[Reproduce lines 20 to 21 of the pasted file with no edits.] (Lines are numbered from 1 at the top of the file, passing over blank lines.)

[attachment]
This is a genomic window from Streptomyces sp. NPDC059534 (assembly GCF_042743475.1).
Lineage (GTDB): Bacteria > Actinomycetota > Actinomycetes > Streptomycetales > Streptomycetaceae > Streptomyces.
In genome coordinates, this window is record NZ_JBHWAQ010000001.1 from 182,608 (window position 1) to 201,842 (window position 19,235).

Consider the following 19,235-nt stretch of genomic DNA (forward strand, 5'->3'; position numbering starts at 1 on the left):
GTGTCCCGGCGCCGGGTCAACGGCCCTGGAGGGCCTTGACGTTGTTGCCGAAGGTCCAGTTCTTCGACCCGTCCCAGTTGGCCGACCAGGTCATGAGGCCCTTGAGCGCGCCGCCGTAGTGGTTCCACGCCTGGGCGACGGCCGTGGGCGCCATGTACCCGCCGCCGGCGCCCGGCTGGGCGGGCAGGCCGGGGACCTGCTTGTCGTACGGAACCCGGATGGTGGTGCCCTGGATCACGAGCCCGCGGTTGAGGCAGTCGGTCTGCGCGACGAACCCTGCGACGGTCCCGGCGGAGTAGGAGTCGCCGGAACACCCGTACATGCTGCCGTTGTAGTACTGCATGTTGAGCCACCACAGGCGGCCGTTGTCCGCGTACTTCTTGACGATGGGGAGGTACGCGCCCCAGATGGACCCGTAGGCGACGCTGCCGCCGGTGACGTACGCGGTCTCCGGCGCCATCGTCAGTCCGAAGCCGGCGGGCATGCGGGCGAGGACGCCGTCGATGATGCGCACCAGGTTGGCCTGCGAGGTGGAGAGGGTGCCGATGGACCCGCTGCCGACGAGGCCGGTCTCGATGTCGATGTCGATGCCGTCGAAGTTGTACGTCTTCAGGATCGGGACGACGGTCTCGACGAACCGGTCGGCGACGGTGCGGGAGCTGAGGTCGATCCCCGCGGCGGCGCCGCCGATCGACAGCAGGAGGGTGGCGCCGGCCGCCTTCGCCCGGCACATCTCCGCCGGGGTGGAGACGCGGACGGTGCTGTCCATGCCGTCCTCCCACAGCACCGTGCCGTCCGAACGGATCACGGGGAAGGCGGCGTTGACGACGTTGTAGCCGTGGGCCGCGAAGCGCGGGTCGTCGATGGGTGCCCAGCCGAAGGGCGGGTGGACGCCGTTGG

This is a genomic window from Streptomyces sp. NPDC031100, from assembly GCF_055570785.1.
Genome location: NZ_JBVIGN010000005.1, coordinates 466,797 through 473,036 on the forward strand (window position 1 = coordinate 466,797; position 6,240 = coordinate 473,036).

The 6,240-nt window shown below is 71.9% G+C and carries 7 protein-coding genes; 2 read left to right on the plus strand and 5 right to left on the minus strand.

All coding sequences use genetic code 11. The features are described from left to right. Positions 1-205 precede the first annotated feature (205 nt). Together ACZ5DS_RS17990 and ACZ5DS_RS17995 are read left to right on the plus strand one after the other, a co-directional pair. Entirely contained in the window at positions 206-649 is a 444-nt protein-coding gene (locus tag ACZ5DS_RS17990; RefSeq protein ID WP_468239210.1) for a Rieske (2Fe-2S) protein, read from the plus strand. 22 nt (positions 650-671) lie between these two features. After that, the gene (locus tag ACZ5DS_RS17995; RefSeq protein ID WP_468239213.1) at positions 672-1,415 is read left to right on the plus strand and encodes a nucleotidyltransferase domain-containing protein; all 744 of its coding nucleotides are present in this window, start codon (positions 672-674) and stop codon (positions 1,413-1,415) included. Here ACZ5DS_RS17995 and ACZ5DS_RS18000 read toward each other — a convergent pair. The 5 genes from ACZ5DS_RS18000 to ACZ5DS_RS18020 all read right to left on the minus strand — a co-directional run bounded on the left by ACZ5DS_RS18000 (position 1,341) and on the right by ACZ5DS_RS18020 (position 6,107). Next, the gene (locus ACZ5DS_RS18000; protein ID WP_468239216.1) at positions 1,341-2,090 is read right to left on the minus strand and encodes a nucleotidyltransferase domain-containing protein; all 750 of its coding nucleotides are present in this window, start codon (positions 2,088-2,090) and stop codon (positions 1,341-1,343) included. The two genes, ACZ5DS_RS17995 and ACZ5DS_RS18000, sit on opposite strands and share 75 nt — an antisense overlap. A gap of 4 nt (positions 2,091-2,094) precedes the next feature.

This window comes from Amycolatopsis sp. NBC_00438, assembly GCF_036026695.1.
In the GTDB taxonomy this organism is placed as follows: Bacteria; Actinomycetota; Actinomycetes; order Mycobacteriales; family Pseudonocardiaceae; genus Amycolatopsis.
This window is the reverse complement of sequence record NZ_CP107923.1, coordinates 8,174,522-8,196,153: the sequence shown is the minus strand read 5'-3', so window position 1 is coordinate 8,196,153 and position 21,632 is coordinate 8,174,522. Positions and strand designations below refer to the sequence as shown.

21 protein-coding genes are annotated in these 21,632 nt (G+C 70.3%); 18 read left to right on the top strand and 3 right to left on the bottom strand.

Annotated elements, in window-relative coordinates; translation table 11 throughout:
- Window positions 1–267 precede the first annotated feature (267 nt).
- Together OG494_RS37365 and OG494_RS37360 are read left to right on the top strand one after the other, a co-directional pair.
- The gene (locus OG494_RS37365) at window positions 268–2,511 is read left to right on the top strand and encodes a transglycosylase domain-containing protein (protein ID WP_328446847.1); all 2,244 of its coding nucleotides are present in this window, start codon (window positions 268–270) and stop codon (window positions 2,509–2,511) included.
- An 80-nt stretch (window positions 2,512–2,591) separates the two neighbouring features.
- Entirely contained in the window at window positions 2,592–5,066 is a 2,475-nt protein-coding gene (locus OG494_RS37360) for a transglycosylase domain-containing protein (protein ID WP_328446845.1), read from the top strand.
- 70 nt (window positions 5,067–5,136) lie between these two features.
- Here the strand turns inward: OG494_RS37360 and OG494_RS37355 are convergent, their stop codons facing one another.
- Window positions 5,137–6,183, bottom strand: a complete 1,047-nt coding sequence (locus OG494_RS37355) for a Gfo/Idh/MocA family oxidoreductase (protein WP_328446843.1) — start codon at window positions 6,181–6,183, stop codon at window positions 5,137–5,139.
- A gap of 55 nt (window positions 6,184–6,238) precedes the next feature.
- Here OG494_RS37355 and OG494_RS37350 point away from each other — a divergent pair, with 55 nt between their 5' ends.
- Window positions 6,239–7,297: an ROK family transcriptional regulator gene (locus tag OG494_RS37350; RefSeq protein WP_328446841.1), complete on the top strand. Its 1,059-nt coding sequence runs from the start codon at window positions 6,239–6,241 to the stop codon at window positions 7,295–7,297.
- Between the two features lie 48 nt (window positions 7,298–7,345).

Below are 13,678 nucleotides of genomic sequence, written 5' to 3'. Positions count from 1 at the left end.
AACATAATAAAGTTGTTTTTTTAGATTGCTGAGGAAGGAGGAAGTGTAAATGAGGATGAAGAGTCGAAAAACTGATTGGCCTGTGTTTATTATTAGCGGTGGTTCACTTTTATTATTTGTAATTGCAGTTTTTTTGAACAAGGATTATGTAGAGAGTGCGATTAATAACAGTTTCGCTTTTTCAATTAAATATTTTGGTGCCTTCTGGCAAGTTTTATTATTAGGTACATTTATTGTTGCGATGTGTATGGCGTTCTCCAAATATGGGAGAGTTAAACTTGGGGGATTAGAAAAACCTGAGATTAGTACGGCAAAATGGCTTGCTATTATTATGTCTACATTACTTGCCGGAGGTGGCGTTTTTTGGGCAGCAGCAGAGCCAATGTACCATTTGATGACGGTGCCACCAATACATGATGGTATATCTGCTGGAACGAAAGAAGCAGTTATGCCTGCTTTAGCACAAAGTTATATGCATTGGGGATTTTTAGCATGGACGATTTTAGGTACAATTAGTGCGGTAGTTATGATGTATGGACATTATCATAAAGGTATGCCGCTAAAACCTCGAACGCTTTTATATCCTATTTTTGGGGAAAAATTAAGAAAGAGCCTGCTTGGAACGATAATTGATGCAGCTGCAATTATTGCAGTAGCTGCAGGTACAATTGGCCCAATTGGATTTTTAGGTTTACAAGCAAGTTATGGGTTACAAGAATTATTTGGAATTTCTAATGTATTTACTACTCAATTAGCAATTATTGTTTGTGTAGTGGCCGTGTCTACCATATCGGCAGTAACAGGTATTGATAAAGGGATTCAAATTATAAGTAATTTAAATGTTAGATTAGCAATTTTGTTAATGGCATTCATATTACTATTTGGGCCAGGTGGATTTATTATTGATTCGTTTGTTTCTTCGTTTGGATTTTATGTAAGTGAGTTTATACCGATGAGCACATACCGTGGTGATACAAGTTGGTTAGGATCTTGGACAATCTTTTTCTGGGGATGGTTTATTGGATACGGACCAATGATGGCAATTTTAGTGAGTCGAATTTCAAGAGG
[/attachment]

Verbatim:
- 70 nt (window positions 5,067–5,136) lie between these two features.
- Here the strand turns inward: OG494_RS37360 and OG494_RS37355 are convergent, their stop codons facing one another.